In May of this year, I had the privilege of participating in a trip to Calumet, Michigan to learn about the American Indian culture. I spent several days creating several pieces of art, cooking meals with my fellow classmates, spending time on the beautiful beaches of Lake Superior, and learning valuable information from my professor Dr. Keenan, and our class instructors Jikiwe and his daughter Teri.
There were many things I took away from the trip, but I think the most important lesson was to take time to slow down and enjoy nature and the small things in life. Although the trip was filled with activities from sun up to sun down, it was one of the most relaxing trips I have been on.
Of course, I also learned several things about art and appreciating that everything is beautiful in its own way.
To better relay how I felt during the trip, here is a snippet of one of my journal entries:
“Culture defines the way people and live, but an understanding of a culture outside one’s own custom is life changing.
On May 13, 2013, twenty students and one professor from Carroll University in Waukesha, Wisconsin embarked upon a journey to Calumet, Michigan to immerse in a culture with which they were unfamiliar, the Anishinaabe culture. Prior to arriving in Calumet, the students read The Mishomis Book by Edward Benton Banai; however, the stories in The Mishomis Book could only give the students a glimpse of the knowledge offered by the Anishinaabeg. A deeper understanding for not only the Anishinaabe culture, but also for their own cultures, did not blossom until they met Jikiwe.”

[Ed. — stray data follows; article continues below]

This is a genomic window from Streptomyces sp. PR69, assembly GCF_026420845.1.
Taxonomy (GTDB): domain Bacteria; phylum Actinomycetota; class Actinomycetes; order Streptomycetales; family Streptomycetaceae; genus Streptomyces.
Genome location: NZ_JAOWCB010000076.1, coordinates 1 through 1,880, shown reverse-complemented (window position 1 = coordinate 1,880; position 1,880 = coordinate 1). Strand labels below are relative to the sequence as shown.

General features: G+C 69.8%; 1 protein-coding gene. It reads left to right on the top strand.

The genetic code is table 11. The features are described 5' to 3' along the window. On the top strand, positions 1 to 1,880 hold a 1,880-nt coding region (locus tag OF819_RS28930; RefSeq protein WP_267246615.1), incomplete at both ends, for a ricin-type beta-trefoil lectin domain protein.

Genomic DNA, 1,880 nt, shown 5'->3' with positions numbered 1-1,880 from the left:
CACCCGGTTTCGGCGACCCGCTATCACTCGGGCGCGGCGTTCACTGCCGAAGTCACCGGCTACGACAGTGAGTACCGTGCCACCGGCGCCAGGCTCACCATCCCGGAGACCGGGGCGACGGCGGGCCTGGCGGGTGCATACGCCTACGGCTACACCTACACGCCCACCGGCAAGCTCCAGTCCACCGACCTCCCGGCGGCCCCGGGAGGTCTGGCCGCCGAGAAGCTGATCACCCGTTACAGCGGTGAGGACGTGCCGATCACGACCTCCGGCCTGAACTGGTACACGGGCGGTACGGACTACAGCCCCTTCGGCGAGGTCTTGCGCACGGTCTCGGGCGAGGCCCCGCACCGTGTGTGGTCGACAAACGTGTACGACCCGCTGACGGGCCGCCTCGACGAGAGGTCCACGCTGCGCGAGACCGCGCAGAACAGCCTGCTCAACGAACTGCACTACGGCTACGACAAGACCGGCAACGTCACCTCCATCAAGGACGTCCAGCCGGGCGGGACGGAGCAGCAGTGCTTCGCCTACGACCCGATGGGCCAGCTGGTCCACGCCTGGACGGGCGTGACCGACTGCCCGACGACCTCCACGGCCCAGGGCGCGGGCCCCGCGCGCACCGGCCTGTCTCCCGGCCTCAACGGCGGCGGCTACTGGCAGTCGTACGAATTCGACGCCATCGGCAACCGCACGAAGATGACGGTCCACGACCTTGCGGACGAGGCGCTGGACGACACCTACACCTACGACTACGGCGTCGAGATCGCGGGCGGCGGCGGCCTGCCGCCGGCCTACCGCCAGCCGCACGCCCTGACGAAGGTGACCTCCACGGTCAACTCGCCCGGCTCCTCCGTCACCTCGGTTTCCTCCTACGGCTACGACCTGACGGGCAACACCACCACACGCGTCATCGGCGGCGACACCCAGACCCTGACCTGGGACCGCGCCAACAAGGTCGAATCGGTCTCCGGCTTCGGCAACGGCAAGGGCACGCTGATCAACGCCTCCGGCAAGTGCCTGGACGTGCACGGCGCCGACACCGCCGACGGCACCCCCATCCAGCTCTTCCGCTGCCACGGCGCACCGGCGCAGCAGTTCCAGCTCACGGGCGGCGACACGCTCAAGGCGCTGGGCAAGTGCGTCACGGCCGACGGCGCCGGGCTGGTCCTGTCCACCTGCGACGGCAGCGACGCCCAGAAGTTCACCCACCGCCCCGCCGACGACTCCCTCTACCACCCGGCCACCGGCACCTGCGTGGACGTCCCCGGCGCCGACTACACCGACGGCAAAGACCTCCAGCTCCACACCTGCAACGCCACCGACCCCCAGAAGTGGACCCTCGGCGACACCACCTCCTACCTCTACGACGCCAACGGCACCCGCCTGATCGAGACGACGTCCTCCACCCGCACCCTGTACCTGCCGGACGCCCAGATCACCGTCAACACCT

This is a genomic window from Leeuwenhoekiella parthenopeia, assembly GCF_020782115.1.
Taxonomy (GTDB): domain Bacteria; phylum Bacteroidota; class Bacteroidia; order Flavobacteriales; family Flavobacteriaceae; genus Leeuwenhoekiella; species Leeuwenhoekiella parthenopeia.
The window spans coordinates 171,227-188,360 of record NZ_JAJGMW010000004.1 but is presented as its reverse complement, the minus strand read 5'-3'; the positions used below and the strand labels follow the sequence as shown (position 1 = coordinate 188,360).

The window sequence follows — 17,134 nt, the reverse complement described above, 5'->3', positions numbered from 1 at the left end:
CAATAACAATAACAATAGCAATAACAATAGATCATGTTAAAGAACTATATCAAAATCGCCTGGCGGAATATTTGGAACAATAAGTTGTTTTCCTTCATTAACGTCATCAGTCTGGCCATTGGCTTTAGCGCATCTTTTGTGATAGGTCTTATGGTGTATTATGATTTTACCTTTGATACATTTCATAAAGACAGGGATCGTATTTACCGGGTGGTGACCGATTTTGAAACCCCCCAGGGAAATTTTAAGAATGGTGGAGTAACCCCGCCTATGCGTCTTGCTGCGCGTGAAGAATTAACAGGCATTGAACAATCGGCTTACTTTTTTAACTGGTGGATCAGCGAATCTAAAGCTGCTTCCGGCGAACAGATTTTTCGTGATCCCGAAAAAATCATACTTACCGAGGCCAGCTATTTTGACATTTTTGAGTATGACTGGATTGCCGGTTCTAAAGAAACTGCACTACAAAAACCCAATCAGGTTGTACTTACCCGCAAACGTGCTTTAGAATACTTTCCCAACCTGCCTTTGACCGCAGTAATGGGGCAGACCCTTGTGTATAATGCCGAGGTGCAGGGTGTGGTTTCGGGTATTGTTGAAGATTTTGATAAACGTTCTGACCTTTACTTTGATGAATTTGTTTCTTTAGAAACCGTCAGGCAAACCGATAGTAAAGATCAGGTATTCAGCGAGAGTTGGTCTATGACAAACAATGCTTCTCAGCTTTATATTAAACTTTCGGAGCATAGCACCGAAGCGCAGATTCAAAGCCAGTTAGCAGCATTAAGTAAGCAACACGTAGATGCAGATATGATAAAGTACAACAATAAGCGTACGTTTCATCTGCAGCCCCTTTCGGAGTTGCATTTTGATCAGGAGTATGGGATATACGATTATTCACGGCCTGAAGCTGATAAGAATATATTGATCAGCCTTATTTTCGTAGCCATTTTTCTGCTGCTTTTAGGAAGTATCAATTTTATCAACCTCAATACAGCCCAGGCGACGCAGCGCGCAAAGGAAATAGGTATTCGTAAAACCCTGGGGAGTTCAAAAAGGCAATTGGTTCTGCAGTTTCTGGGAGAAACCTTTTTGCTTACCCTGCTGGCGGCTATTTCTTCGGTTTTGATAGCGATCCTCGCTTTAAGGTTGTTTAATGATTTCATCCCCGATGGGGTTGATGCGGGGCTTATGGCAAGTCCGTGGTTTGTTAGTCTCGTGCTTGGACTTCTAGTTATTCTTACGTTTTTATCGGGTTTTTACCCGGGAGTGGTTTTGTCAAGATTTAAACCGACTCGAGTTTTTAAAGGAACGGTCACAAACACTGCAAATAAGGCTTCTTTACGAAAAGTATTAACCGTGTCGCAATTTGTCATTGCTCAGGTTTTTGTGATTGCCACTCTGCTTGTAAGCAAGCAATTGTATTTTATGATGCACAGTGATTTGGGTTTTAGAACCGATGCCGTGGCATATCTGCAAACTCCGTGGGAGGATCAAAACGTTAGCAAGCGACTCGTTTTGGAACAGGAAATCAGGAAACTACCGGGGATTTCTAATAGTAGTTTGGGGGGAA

And here is my reflection from half a week after the trip:
“It is hard to believe I have been home for half a week already. But the lessons and memories (and the cold I caught!) are still fresh with me. I have tried to remember what Teri said about taking time every day to be alone with nature. I try to reflect more and stare at the beautiful landscape just a little bit longer. I’m also trying to slow down more. I don’t want to get caught up in “trying to be perfect” again. So, I’m slowing down; I listen to people speaking before I speak; I look into their eyes when I have a conversation with them; I make sure that I’m more respectful; and I try to do one kind thing a day.
Even though the trip was intended to teach me about the Anishinaabeg, I also learned about myself. Not only has my strength in my Christian faith grown, but also my faith in humanity. This trip truly has helped me become a better person in so many way.